#CourageIsBeautiful but PPE is Better: White Supremacy, Racial Capitalism, and COVID-19
On April 27, 2020, Dove promoted a hashtag #CourageIsBeautiful with the tagline “Thank you, Frontline Heroes.” The next day, Ivanka Trump tweeted about a military aircraft salute to “first responders” to COVID-19 and Reza Aslan tweeted in response “Are they dropping COVID tests from the sky? No? Then go fuck yourself.” On May 7, three JetBlue aircrafts flew above Manhattan, Queens, and the Bronx in gratitude for essential healthcare workers. Likewise, residents from New York to Los Angeles applaud healthcare and other essential workers nightly.
We agree with Aslan’s response. While these are nice and emphatic gestures, as sociologists we cannot miss the role of white supremacy and racial capitalism in providing only gestures to these essential workers, and not actual structural and material resources. Anyone who supports these symbolic gestures without actively demanding PPE for these workers is complicit in their exploitation and marginalization.
It matters that it is largely Black and Brown individuals who are exploited and marginalized. These populations are pandered to, condescended to, and sacrificed without making the kind of structural change that would be necessary actually protect them. This is how white supremacy works — who the vulnerable and exploited workers are is racially patterned. Many who have been deemed “essential workers” are Black and Brown. As scholar Cedric Robinson argued, racial capitalism reveals whose labor is considered essential for maintaining capitalism. In this case, we see how the labor of Black and Brown individuals – whether as delivery workers, hospital staff, subway train operators, grocery store clerks, etc. – is vital for sustaining our capitalist society, even as the actual Black and Brown individuals are ignored and exploited. Rather than being a great equalizer or leveler, COVID-19 reveals, yet again, the interconnectedness between white supremacy and American capitalism.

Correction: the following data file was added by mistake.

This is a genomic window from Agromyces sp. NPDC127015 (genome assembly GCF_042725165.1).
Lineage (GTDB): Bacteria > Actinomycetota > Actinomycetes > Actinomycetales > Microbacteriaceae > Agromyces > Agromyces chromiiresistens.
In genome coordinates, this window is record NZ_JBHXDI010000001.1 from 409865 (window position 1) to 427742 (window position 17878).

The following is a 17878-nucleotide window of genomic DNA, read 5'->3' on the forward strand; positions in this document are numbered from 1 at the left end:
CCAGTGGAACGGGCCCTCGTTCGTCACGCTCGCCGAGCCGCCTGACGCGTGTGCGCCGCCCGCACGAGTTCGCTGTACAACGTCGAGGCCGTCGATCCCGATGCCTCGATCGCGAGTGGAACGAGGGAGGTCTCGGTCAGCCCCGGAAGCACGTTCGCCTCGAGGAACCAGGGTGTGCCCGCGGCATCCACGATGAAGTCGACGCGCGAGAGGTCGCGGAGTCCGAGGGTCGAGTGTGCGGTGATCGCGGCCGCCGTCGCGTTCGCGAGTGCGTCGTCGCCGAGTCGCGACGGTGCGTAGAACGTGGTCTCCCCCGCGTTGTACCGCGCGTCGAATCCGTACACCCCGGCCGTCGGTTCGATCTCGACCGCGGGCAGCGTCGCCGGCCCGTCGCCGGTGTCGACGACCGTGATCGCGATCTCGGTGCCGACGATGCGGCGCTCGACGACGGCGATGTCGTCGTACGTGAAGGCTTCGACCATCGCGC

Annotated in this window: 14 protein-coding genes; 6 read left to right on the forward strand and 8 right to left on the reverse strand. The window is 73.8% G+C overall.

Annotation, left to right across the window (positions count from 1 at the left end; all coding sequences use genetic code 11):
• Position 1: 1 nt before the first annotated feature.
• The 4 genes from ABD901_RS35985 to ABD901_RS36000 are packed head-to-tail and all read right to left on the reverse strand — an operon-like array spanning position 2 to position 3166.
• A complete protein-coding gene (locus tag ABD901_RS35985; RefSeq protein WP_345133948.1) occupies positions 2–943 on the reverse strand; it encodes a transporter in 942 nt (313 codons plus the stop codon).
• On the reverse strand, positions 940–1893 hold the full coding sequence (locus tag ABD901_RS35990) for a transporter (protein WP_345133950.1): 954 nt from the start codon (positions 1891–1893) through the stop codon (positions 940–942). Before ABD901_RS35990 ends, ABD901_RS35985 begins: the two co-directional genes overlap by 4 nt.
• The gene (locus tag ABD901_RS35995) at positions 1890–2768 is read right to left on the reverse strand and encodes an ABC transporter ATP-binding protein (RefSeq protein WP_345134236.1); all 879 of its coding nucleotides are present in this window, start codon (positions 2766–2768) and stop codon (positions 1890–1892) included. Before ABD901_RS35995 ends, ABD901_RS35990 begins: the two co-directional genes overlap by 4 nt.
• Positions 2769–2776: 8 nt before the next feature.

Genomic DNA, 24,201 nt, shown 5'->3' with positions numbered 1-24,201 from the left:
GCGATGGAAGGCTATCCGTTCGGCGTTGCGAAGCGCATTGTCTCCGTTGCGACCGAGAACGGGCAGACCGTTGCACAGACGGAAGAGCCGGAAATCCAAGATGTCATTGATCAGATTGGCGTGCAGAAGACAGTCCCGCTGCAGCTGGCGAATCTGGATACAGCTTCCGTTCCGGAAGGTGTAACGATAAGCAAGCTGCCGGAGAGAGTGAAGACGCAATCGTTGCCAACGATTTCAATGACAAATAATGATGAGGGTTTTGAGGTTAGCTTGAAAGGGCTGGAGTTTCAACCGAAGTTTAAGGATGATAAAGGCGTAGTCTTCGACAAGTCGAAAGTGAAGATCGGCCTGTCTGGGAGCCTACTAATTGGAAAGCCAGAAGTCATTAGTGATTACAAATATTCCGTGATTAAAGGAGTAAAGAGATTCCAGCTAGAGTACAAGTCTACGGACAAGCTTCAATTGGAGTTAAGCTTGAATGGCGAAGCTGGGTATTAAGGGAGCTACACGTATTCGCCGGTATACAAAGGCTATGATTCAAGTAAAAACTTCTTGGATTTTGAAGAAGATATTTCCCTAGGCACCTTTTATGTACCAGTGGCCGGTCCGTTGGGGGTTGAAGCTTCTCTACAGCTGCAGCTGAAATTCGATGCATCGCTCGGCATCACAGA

It’s not surprising that companies are using their capital to symbolically thank these essential workers, rather than protect them. But we need to be clear who these gestures benefit – the companies, not the workers; the owners of capital, not the workers. Just like Teacher’s Appreciation Day does nothing to improve the structural conditions under which public school teachers work, neither do flying planes or creating hashtags improve the actual lives of essential workers.
It is also important that the face of the worker that accompanied the hashtag #CourageIsBeautiful is a Black woman. Black women confront “controlling images”, a term coined by sociologist Patricia Hill Collins, one of which is that they are unusually tough (think, for example, the strong single mother) and consequently not in need of protection. Moreover, as Black feminist scholars have argued, ideas of beauty and femininity have long been attached to white women at the expense of Black women. For example, historian Deborah Gray White describes how enslavement of Black women in the American South was defended by a narrative constructed by white slave owners in which uncompensated labor of Black women was justified because it allowed white women to embody a kind of “soft,” protected, and subordinate femininity, which was seen by slave owners as white (but not Black) women’s natural state. As such, the Dove image is exemplary of one group of workers who are being exploited and pandered to (e.g. Black women). Somehow black women are only allowed to be seen as beautiful and feminine when they are serving others or sacrificing themselves.